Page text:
Geez, I guess I really needed that soup even more than I thought. I had to be going delirious from grief and hunger. Maybe a tinge of dehydration.

        Scritch.

        All the muscles in my body tensed, and I felt the hairs on my arms stand up in high alert. What the fuck was that?

        Scratch.

        It was coming from under the bed. It had to be.

        Screeeee.

        A whole corner of the bed jerked an inch and then stopped so suddenly all that was left was the pounding in my ears.

        Silence.

        And then, I saw it: what appeared to be a tiny leg and foot, no longer than the size of my pinkie knuckle, peeking out from the end of the bed, nearest the leg that had just made the miraculous move.

        I gasped, and the leg stopped its straining motions to go dead still. But it was too late for that to help him. If this was a fever dream, I may as well see it all the way through.

        So I bent down, ever so slowly, and flipped up the end of the duvet with a sudden, decisive motion, just like looking for bed bugs.

        There he was. The little man. Just like in the pictures from Granny Camp. He was green as grass, slim as a walking stick, and, from toe to head, only about as tall as my thumb. Something about him felt just as off-putting as the photos. Like there was something even more unnatural to this than just a tiny man existing amongst the grass in the world.

        There, beside him, was my mother’s photo album. In fact, it looked as though it had been what had hit the corner of the bed and started dragging it along the little man’s escape route.    “Hey! That’s mine!” I reached for it without thinking.

        The man blinked at me once—or it seemed that he did. His face was constantly going in and out of focus, but it felt more like the lens in my eye wasn’t able to take the picture before it than the fault of anything the little man was doing. Then, with a sudden jerk of all of his lanky limbs coming awake, the little man ran around to position himself on the other side of the book and began tugging with all his might.

        “Really?” It seemed like it would be easy for me to take the book back, but the little man must not have had little strength. The book hung between us until my elbow hit the bed stand, causing the box springs to dislodge a dust bunny square in the little man’s face.

        “Aha!” I sat back on the floor, the book once again safely in my lap. “Why did you want this, anyway? And who are you?”

        The little man stared at me so long I was worried he might run away and make a break for the window on the other side of the bed. But he didn’t. Instead, his eyes kept flicking between me and the book. It was obvious he still felt he wanted it, or maybe felt entitled to it, even if I couldn’t understand why.

        But…. And this was still if I was giving myself over to the fever dream…. If those pictures were to be believed, then I technically had to know who this man was, right? He had been a part of my childhood. And he wasn’t exactly hidden in the photos. That meant my family had to know about him, right? And think it was fine to let their kid play with him?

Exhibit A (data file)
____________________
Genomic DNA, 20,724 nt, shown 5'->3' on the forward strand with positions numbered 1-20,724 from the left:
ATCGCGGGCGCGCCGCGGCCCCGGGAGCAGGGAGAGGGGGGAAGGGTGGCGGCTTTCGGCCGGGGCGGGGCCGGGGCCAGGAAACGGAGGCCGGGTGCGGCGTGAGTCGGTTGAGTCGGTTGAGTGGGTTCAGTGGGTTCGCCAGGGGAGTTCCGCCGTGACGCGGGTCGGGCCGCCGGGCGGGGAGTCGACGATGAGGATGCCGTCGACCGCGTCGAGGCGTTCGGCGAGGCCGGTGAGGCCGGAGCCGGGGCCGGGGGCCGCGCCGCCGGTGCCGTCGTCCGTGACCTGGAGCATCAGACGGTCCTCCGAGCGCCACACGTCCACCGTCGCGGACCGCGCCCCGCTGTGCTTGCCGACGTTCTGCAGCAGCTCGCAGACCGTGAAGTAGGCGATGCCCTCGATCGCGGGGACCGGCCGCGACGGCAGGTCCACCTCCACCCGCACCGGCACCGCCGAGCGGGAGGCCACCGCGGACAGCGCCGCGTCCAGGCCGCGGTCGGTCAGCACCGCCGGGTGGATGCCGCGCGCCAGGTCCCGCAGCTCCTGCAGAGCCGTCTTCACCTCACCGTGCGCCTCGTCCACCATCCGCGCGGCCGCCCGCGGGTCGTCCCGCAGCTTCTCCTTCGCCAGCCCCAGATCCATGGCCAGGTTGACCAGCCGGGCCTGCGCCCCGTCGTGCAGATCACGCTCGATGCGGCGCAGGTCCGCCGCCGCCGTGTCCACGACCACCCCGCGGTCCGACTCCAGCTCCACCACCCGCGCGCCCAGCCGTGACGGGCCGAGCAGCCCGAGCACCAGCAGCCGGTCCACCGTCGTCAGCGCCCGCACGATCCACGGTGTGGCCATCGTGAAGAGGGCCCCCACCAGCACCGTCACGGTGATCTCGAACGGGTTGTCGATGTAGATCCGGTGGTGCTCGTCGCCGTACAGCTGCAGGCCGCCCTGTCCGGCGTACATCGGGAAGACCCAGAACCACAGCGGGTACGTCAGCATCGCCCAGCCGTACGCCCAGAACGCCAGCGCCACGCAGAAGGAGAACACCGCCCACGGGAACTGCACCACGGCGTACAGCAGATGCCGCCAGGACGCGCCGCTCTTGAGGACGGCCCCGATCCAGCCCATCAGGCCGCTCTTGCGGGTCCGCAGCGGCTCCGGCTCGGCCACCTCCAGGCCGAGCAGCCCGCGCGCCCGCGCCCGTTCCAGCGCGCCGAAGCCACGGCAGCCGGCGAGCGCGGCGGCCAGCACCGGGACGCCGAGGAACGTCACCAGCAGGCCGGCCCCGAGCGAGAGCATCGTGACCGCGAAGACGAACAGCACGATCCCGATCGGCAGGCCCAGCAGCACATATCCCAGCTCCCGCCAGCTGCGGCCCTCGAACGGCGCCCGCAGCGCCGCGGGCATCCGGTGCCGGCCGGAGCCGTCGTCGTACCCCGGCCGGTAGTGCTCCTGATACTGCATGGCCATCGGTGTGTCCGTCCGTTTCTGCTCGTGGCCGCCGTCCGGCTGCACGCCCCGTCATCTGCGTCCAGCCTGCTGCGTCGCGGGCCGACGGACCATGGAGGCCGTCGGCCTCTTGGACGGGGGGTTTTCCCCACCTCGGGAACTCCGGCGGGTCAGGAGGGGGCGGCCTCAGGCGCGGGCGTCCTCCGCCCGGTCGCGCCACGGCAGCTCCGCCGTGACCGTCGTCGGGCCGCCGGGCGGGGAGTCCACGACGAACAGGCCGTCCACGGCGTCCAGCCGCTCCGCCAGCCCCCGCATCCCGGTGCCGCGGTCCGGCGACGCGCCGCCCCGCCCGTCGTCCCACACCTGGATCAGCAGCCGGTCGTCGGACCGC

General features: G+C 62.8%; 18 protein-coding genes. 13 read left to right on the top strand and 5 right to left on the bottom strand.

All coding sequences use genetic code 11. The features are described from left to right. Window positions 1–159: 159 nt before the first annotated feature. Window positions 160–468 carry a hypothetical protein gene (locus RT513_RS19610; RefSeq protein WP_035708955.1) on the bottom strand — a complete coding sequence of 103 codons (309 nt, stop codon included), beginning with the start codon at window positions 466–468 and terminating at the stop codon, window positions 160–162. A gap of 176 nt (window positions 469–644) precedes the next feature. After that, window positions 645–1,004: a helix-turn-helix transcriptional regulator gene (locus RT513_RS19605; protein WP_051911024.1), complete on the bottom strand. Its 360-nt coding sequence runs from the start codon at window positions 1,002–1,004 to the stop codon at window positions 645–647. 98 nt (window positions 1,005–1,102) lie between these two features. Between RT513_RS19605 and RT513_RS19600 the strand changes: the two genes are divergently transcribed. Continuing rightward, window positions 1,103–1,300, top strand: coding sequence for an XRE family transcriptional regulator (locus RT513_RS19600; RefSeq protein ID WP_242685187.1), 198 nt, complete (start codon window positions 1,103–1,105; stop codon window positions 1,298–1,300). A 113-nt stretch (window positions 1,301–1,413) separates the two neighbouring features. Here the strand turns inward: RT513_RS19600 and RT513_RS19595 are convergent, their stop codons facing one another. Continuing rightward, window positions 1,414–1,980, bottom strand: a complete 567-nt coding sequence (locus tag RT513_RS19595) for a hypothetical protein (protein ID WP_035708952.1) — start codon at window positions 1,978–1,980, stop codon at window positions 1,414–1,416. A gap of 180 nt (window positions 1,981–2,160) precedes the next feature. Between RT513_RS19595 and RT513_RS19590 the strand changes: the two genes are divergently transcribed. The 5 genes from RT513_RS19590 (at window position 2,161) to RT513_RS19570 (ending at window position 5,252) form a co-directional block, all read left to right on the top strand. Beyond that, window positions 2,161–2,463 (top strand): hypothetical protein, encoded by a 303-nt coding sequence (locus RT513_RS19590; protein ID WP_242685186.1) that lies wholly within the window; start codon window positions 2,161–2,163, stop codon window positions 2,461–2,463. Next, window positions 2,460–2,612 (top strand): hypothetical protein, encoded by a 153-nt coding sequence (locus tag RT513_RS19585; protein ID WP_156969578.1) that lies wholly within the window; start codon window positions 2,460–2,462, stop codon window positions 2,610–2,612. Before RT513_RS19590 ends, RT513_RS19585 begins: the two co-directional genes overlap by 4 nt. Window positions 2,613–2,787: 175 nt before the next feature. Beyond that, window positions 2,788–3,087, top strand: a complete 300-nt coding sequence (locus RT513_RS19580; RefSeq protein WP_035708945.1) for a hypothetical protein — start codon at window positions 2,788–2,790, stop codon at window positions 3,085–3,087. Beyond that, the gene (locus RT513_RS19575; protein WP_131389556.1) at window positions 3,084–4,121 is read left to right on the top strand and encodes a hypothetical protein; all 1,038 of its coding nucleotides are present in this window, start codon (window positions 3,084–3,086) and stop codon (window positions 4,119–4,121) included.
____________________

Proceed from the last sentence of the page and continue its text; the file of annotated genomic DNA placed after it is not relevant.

I leaned in to get a closer look, and the man started back. “Hey, I’m not going to hurt you.” I admonished. Hopefully he understood. He hadn’t replied to anything else I had said. “I’m just trying to figure out who you are.”

        He stopped moving backward, and I ever so slowly tried moving forward again. No sudden movements. He seemed less startled this time. And I got my first good look at him—all besides his face, which still twisted and curved out of focus like a kaleidoscope in a fun-house mirror.

        “Who are you?” It was starting to get annoying, even for a fever dream.

        The man opened his mouth to speak, but all I heard was the rustling sound of grasshoppers, which wasn’t helpful at all.

        Was he just something so …. Odd? ….. to this world that nothing about him could stay in focus here?! How had these photographs even been taken, then, if he was so impossible to even see or get any kind of grip on?

        Suddenly, the little man stilted forward a step. The movement abruptly halted as soon as it had begun, as though he were startled by his own audacity. Instead, he began gesturing toward the photo album.

        Did he still want the book that bad? Why? Was it just because it was one of the few photos he’d ever had taken that didn’t just make him look like some grass?

        Wait…. That was it!

        “I don’t know who you are still, but you’re a genius!” I gave him an awkward thumbs up and started diving into the album.

        Of course! He had photos in here. Regardless of how they had been taken, they were taken, and then someone had seen fit to save them for posterity alongside my family photos growing up. Knowing my mom, and her knack for documenting family history, there was every probability that there was some kind of writing designating the little man’s photos.

        However, before I could flip the photo over to read the writing on the back, there was a knock on the door of my grandmother’s death chamber and the door knob was turning. At the sound, the little man sprang into action. He was in my lap before I knew it, grasping the photo out of my hand and springing away again, under the bed.

        “Hey!” I reached after him, but he had disappeared who knew where in the shadows.

        “Hey, yourself. I’m only trying to bring you some soup.”